Grasslands have a PR problem.
As a publicist and promoter of grasslands, it is my job to convince you—the reader—that these ancient, expansive ecosystems are important. I hope to compel you to regard not only the Northern Great Plains, where I live and work, as irreplaceable, but grasslands-at-large. I want you to understand that these ecosystems are more than just an empty stage suited only for growing crops, development, or resource extraction. WWF understands this, which is why in 2021 we launched a partnership with Air Wick® in 2021 called “One Square Foot” with the goal of reseeding 1 billion square feet of previously plowed grasslands and wildflower habitats across the Northern Great Plains.
If you’re unfamiliar with grasslands, I could try to pique your interest by impressing you with statistics like “the Northern Great Plains hold vast amounts of carbon, store and keep water clean, and provide a home for wildlife like rare songbirds, pronghorn, black-footed ferrets, and bison.” Or by reminding you that, “because of these grasslands, the American bumble bee still has wildflowers to feed upon and sage grouse still have a place to dance,” for now.
Perhaps you’re not a lover of wildlife or open spaces. After all, we’re not all wired the same way. If that’s the case, I could appeal to your humanity, explaining how the region’s Indigenous communities, whose ancestors have been on this land for millennia, still hold deep connections with these grasslands. Or maybe I should impress upon you that I’ve met many ranching families who love the land with all their heart and want to see it flourish, not only because of a passion for their trade, but for what the land affords us all.
I could attempt to shock you into caring too. I’d rather not dwell on the negative, but let’s face it, some of us are motivated by the bad news. In that case, I might lament that grassland birds are the most threatened guild of birds in the world, that there are only 390 black-footed ferrets in the wild, or that in 2020 alone, 1.8 million acres of grasslands were destroyed across the US and Canadian Great Plains, primarily for row-crop agriculture.
Hopefully, the points that I’ve raised have captured your attention, but I know that they’ve fallen short of really doing grasslands justice. Even a billion words—one for every square foot that the One Square Foot Initiative is reseeding—could only scarcely begin to describe these remarkably complex landscapes.
Sir David Attenborough once said that “No one will protect what they don't care about; and no one will care about what they have never experienced.” I really hope he’s wrong, because grasslands, including those found across the Northern Great Plains, really do need your care and concern. And whether you realize it or not, you need grasslands too. They will be some of our last lines of defense against climate change as North America’s forests burn at historic rates, and deforestation continues in places like the Brazilian Amazon.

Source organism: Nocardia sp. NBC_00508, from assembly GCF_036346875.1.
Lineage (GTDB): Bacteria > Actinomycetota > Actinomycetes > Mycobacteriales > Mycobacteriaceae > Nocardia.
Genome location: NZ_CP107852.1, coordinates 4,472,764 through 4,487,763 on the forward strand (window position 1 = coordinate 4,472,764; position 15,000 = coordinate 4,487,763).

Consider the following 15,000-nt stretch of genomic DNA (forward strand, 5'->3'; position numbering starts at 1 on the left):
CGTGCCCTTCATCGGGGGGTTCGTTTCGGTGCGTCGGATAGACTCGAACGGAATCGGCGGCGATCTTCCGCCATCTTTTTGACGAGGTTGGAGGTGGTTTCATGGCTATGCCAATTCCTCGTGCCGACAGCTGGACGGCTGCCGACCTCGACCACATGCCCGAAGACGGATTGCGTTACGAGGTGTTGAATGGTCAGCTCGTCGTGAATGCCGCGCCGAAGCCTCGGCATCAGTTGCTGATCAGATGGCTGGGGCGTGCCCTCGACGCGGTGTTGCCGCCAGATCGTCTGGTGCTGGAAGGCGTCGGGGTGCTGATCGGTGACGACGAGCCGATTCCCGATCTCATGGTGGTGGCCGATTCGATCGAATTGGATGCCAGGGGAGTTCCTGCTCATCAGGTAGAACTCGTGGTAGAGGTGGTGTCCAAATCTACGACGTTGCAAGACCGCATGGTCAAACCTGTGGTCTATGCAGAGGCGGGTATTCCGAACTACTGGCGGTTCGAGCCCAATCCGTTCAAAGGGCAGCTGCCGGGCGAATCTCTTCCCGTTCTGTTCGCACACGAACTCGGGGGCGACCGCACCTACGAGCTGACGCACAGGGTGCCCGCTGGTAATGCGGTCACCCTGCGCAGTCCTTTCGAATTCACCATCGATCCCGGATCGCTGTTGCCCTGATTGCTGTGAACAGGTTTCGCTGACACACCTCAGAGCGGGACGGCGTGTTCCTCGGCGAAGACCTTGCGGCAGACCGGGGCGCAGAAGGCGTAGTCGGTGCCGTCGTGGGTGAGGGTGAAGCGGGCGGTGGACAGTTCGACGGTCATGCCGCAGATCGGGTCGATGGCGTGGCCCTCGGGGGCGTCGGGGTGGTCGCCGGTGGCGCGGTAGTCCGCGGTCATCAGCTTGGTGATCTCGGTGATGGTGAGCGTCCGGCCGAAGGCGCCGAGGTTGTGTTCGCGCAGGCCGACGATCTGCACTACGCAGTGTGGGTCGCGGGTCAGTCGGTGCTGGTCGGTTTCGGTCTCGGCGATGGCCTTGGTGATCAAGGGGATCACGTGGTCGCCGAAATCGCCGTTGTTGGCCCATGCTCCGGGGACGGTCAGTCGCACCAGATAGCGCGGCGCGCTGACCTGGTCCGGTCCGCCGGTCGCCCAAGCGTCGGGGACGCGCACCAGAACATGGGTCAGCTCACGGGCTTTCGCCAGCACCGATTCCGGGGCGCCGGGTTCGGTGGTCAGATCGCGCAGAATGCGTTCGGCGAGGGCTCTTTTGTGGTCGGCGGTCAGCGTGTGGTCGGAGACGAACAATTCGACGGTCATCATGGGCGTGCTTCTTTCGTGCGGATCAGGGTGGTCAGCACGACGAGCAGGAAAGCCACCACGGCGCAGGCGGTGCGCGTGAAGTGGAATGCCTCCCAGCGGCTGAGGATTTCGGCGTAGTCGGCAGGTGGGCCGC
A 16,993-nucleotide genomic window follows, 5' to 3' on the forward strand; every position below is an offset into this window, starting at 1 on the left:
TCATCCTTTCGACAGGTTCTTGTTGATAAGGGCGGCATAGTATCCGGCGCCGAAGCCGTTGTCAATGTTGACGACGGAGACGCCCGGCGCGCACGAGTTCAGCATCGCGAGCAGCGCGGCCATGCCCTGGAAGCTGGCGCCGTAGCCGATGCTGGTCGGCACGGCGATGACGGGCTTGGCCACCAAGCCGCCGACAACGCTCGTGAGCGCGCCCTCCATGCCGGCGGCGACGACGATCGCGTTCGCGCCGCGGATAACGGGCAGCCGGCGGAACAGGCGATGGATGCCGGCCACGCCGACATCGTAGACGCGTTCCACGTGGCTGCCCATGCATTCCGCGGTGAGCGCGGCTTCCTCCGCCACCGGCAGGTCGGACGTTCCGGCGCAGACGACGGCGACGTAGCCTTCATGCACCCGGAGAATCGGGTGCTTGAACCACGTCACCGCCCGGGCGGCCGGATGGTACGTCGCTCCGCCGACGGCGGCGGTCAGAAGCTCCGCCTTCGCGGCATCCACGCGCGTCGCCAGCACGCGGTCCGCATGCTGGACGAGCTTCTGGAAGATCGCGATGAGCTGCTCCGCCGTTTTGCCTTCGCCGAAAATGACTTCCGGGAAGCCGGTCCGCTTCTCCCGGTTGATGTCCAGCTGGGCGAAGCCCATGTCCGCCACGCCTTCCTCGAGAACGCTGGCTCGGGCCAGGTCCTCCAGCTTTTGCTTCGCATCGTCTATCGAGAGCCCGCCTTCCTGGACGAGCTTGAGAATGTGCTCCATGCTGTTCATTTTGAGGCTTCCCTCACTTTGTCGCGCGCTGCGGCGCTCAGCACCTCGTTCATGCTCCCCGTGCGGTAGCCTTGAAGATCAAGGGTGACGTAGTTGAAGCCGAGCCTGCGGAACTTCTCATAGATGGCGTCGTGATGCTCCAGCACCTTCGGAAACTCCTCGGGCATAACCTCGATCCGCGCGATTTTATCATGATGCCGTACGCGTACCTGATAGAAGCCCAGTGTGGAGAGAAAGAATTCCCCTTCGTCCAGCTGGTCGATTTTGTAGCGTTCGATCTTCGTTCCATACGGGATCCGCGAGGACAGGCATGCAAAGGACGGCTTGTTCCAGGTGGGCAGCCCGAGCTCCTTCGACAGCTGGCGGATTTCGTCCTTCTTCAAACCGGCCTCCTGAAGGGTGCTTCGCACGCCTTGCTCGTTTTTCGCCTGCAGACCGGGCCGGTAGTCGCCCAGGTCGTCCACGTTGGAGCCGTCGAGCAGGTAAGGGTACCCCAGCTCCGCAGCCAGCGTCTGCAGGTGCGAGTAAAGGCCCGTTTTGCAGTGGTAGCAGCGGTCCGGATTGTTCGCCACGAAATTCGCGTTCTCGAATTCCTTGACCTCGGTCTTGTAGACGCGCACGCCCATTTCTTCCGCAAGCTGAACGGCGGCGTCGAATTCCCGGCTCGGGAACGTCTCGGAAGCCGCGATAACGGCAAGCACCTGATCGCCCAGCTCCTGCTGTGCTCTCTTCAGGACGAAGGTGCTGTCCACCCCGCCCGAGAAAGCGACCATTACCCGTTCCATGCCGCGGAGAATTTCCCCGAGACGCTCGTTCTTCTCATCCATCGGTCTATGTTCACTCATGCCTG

If I am being honest, though, I hope that one day we’ll move beyond the need to justify the existence of grasslands and the world’s other ecosystems because of the services or natural resources they provide. Do we need to soar through the far reaches of Milky Way or plunge into the depths of the deepest ocean to feel wonder or justify their existence? Why then should grasslands be any different?
Grasslands are places of quiet beauty, prone to dramatic weather, amazing sunsets, incredible people, a rich tapestry of species, and some of the world’s greatest wildlife migrations. They go about their work quietly, contributing to a healthy world for us to live in, requiring nothing more than the opportunity to continue doing so. Grasslands are at the heart of North America, and without them, our world would be so much poorer.
Yes, grasslands have a PR problem. But WWF’s hope is that through partnerships like Air Wick’s “One Square Foot,” we can convince more people of their importance, ensuring that they will remain healthy for generations to come.
Aldo Leopold, the author of A Sand County Almanac, wrote, “Our ability to perceive the quality in nature begins as in art, with the pretty. It expands through successive stages of the beautiful to values uncaptured by language.”
I believe Leopold had grasslands in mind when he penned those words. After all, as a prairie man himself, I suspect he knew that no one—not even the most gifted writer—could do the landscape justice. For whom could really describe a sudden whoosh of wind through a sea of grass, the leap of a sandhill crane, or a prayer whispered at dawn for grasslands to continue grow and care for us, always and forever.
Clay Bolt is the Manager of Communications for World Wildlife Fund's (WWF) Northern Great Plains Program and Pollinator Conservation for WWF-US. He is also an award-winning natural history and conservation photographer, Senior Fellow of the International League of Conservation Photographers, and Fellow of the Linnean Society of London.